Posted by: Saving Water SA (Cape Town, South Africa) – partnered with Water Rhapsody conservation systems – 17 January 2011
By: Mike Muller – Former director-general of water affairs and forestry, a registered engineer and a visiting adjunct professor at the Wits Graduate School of Public and Development Management.
South Africa’s real water crisis is that the stuff is just too damn complicated. What do you think about when you worry about water? Can you afford to pay your water bill?
Is the water in the tap safe to drink? Is there even water in the tap? Or perhaps what you really want to know is when you are going to get a tap?
If you run a business, is the quality and reliability of the water good enough for your needs? Do you even know where your water comes from?
Different South Africans face very different water challenges as a few cases will show.
For a taste of an immediate water crisis, start in the municipality of Nkomazi between Kanyamazane, Malelane and Komatipoort. Through the cane fields south of the N4, you are in rural South Africa, with half a million people living scattered across what used to be the homeland of KaNgwane.
There is normally some water in the big rivers, the Komati, Lomati and Crocodile, because downstream Mozambique vigorously defends its rights to a share of their water. That’s just as well because if you ask anyone what their water problems are, you will be told that, too often, the pipes are dry.
Even when the water flows, it may not be safe to drink. Here the problem is not the water resource, the water in the rivers, but rather the water services, the water in the pipes. Even where there is infrastructure, its management is an impossible task in an area with too many users and not enough supply.
If the problem for the rural poor is pipes with no water, the issue the rich people who live around Hartbeespoort Dam contend with is what comes out of the pipes. Once their pristine playground, the dam is now an environmental disaster. It was turning green and smelling bad even before sewage started flowing directly in, when the town pumps failed. But its state now is often unbearable.
Yet for the farmers downstream and the people who live and work among the platinum mines of North West, the dam is part of an infrastructure lifeline that collects Gauteng’s wastewater for reuse. More than half the water in the Crocodile River basin, of which the dam forms part, comes from the Vaal. People might prefer it to be cleaner, but without it, there would be disaster. That is cold comfort for those waterfront homeowners who can’t sit outside for their sundowners because of the stench.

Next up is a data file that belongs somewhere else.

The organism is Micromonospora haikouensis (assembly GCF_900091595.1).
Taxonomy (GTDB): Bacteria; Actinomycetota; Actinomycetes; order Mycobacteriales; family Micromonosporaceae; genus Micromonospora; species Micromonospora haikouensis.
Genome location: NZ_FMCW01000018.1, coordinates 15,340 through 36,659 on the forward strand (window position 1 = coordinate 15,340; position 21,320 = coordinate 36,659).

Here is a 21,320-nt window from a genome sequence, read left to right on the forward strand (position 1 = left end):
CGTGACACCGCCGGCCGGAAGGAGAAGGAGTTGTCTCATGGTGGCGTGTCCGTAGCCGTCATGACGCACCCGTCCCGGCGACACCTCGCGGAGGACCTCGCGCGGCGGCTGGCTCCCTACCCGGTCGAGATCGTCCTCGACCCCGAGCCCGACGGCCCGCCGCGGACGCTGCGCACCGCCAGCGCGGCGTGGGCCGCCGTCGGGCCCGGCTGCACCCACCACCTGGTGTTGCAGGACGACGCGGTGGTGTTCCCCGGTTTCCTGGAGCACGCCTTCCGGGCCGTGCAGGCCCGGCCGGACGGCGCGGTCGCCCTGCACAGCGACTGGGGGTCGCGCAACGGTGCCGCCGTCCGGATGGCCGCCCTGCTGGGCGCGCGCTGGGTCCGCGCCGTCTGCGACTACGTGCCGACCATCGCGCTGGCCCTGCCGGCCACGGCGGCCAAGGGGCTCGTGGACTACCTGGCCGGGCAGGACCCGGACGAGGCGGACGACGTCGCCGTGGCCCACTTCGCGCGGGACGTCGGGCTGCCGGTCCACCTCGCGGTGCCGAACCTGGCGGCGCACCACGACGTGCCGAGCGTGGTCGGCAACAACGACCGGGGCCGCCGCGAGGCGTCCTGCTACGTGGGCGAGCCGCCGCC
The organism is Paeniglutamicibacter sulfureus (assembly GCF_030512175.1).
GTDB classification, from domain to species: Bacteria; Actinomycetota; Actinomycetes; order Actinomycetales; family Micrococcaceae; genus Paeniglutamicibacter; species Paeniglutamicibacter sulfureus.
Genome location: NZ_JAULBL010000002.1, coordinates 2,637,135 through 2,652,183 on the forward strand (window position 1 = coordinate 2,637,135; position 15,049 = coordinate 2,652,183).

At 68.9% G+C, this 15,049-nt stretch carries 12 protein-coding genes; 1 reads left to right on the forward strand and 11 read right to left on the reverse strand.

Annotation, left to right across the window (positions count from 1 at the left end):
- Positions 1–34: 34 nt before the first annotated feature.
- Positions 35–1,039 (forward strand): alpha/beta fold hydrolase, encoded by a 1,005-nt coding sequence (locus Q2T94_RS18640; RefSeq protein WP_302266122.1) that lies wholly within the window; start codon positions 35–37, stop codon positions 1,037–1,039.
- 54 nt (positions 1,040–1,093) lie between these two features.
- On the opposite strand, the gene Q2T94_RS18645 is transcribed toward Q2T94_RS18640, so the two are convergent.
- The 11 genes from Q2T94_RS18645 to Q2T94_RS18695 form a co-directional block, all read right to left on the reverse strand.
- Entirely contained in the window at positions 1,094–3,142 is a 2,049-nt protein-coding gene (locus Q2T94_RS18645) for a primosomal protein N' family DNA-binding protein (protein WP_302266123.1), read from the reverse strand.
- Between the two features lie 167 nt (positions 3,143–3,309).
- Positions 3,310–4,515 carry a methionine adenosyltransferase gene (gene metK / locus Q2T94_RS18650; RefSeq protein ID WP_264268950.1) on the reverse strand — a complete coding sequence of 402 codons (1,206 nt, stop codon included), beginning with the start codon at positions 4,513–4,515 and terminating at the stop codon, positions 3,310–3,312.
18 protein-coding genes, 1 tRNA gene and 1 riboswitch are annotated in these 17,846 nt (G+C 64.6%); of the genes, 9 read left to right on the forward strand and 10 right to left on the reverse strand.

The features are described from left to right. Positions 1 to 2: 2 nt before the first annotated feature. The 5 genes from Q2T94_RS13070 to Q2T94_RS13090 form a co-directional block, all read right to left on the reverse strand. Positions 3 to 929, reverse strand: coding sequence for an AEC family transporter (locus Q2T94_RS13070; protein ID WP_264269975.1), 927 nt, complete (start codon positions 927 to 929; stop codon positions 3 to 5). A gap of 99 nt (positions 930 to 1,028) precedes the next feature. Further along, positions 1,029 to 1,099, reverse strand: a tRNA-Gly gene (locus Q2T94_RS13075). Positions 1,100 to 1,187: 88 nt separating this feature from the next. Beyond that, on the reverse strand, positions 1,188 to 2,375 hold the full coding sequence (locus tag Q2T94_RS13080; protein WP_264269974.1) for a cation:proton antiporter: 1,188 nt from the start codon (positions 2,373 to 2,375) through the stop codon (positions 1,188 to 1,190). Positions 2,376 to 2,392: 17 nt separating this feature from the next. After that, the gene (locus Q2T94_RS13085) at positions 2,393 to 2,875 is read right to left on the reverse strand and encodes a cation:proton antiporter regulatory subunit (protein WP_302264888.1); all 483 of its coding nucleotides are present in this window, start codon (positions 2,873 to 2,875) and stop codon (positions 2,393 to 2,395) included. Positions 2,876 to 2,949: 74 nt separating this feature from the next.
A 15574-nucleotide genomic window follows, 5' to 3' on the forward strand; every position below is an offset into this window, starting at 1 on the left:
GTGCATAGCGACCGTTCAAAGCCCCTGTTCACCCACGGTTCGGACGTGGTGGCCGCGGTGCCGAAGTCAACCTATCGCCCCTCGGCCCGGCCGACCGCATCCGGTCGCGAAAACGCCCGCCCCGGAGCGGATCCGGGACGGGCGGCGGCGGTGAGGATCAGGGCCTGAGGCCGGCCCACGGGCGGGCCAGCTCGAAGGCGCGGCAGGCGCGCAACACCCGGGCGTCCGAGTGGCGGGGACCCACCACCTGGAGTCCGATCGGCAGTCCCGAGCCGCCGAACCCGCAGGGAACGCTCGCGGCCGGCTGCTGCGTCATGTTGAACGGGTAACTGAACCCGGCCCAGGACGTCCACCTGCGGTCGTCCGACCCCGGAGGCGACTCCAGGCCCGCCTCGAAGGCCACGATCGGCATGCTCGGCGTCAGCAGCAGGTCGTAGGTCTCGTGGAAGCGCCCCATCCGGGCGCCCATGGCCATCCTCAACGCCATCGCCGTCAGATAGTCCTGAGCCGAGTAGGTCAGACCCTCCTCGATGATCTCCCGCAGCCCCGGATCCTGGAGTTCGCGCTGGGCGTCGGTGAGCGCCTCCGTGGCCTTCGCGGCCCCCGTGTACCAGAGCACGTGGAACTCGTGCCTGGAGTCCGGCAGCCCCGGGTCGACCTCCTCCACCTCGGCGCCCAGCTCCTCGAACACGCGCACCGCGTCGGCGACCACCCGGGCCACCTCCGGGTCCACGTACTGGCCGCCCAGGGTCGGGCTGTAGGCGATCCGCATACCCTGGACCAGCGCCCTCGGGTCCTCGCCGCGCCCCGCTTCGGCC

Down at the coast, the water problems of the Nelson Mandela Bay metro are different again. The region certainly has water problems. That’s because the local rivers are simply too small to meet the area’s growing needs, aggravated by the current drought. The city has priority access to a huge supply through massive tunnels from the Orange River.
But because of the cost of bringing it to town, Port Elizabeth’s city fathers always tried to survive using their own resources. Now they’ve pushed their luck too far and are pleading for national subsidies for expensive desalination plants that can be built quickly. The rule is that drought hits places with too little capacity.
Ethekwini is the exception to that rule. Water demand has substantially outstripped supply but a series of good rains has kept the dams full and enabled them to live without restrictions – so far. The city’s water managers got away with it during the World Cup and, if the Spring Grove Dam gets from drawing board to ground in time, they will be safe again.
These examples illustrate the complexities of water and its management. We rely on unpredictable nature for the raw material and on our own ingenuity to manage it. As Hartbeespoort shows, water can be gainfully reused, but do it badly and the solution becomes the problem.
So successful water management is about sound knowledge, long-term strategy, sustained application and commitment. The real water crisis will occur not just if we lose our ability to understand and plan but if, as a country, we turn “Eskom ears” to the technicians and don’t listen to their advice. However, asking questions is the first step. Worrying about what the water crisis is and what can be done will help keep us on the right track.
Source: Business Report